Leaving pensioners at the mercy of their budgetsPosted on: 23 November 2010 by Alexander Hay
The government's plans to assign the elderly their own care budgets are deeply flawed in many ways.
In military circles, the phrase "I've got a brilliant idea!" is seen as all too ominous. Usually issued by someone two weeks out of Sandhurst and halfway through a fire-fight, this line has been known to bring their subordinates to tears. Why? Well, just because it's an idea, that's not to say it's any good (or bulletproof)...
Likewise with the grandees of the ConDem government, whose brilliant idea this week is - wait for it! - to give older people control of their own care budgets. One million older people, if the new white paper is to be believed.
This may sound like a good idea initially. One would be giving power to otherwise vulnerable, marginalised people. Freeing them of the 'take it or leave it' perils of local government providers, this would mean that the elderly could benefit from the free market or even develop their own custom care plan with their local communities, in the best traditions of the Big Society...
Only, like most explosions of blue sky thinking, this is based on the assumption that everything will go exactly to plan, nothing will go wrong, it will snow at Christmas and the dice will always roll '6'. In this sense, the free marketeers in the Conservative party are no different from the bearded creatures who think communism will work 'if they give it just one more chance...' Brute reality, meanwhile, has other plans.
Take fraud. Let us assume that most old people are honest and compos mentis, and have spent their lives doing things more exciting than accountancy. They still have to trust that whoever provides them with their care won't overcharge, embezzle or otherwise cheat them out of their money. Since they are in need of care, book-keeping may well be low on their list of priorities. Many older people live alone – who will help them 'run their budgets'? Perhaps the same people who will most benefit.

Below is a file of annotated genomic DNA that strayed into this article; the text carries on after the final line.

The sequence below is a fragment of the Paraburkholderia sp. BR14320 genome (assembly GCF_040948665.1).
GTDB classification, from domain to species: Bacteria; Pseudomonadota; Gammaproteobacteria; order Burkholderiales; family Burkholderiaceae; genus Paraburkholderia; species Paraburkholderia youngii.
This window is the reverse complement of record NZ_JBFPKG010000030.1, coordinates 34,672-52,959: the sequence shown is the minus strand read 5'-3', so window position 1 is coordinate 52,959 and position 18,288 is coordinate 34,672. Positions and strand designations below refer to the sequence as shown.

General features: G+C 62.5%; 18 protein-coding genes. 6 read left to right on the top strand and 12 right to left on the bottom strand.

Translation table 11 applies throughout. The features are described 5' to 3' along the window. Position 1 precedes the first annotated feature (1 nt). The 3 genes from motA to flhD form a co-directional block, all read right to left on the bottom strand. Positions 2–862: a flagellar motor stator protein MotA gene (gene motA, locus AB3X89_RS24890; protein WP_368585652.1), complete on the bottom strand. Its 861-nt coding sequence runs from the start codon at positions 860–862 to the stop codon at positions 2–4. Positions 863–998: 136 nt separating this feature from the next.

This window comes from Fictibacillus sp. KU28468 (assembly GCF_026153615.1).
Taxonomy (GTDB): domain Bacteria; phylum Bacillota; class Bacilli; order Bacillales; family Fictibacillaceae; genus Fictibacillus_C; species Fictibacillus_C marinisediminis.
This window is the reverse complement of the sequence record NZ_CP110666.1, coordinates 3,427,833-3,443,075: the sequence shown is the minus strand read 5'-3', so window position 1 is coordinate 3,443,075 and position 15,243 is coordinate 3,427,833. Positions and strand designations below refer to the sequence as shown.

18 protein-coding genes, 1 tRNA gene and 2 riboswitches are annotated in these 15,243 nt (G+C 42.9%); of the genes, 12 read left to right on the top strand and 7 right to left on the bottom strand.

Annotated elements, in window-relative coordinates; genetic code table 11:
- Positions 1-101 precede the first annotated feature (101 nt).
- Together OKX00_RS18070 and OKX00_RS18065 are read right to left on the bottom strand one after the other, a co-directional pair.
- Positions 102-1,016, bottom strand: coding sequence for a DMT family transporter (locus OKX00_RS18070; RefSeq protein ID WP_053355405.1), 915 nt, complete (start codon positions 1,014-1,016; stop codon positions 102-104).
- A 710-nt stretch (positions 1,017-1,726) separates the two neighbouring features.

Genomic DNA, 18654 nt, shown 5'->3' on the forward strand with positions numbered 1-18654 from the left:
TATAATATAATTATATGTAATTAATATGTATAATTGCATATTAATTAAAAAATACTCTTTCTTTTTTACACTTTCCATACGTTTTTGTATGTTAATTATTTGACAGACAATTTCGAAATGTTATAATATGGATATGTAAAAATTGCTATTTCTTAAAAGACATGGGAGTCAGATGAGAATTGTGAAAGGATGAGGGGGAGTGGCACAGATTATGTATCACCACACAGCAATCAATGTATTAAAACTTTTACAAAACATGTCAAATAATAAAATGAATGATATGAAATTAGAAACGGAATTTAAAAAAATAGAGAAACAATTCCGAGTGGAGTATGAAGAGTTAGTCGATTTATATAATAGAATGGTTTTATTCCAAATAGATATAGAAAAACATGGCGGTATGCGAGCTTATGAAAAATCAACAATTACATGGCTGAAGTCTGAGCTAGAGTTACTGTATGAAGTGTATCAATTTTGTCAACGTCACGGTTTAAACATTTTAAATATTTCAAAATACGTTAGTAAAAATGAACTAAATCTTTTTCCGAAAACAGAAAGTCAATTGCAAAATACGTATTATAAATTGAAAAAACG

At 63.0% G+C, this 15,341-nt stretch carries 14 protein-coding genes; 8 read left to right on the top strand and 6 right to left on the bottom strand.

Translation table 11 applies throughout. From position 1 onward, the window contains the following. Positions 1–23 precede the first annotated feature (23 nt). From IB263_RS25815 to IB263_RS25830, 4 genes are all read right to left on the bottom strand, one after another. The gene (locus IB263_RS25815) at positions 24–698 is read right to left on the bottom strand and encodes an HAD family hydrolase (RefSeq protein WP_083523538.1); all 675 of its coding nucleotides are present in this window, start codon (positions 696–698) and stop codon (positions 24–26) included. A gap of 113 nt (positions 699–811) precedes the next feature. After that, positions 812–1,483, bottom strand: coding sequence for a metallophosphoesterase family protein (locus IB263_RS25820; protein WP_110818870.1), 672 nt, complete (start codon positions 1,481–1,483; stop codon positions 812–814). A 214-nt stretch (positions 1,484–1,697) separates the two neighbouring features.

The possibility for widespread fraud would, then, be high. The recent example of all those 'centenarians' in Tokyo whose families kept on collecting their pensions long after they had died is proof that this would be a bigger problem than the government might want to admit. Some awful care-homes remain stubbornly open - will they benefit from the new measures too?
Not that the government seems to care about this. Leaving ideology aside, the real selling point of the proposal is that it takes pressure off the state to provide what it's been paid to. If the pensioner then squanders, loses or is swindled out of their budget, then the government can shrug, say it's not its fault and look the other way. This underpins the 'Big Society' idea - the assumption that the voluntary sector can take up the slack of a retreating state.
The problem here is that the voluntary sector and the state are in fact intertwined. They share facilities, work in conjunction with one another and spread the load accordingly. Perhaps a 'Big Society' can be built, but it would take a generation of serious institutional and cultural change, and many needy people need help now rather than in 2040. Nor would such an enterprise necessarily succeed - pressure testing and political vision are seldom bedfellows.
The free market obsession is also to blame here. After over 30 years of privatisation, we can safely argue that the private sector doesn't have the answers, unless those answers are maximising their profits. This isn't a problem - private businesses are meant to make money, what with it being their raison d'etre and what have you.
But outside of the profit motive, any other benefits the private sector can provide are conditional. They are a means to an end, a tool in a box. Sometimes a private sector solution is needed, sometimes the state, sometimes both, with a dash of the third (charitable) sector to taste. But using the same tool for every occasion is foolish, not to say dogmatic.
What this most resembles, then, is another doomed attempt to bring radical new ideas to the fore and only then start to wonder if it was a good idea when it all goes wrong. And those pensioners who don't make it? 'Casualties of war' is the callous answer.
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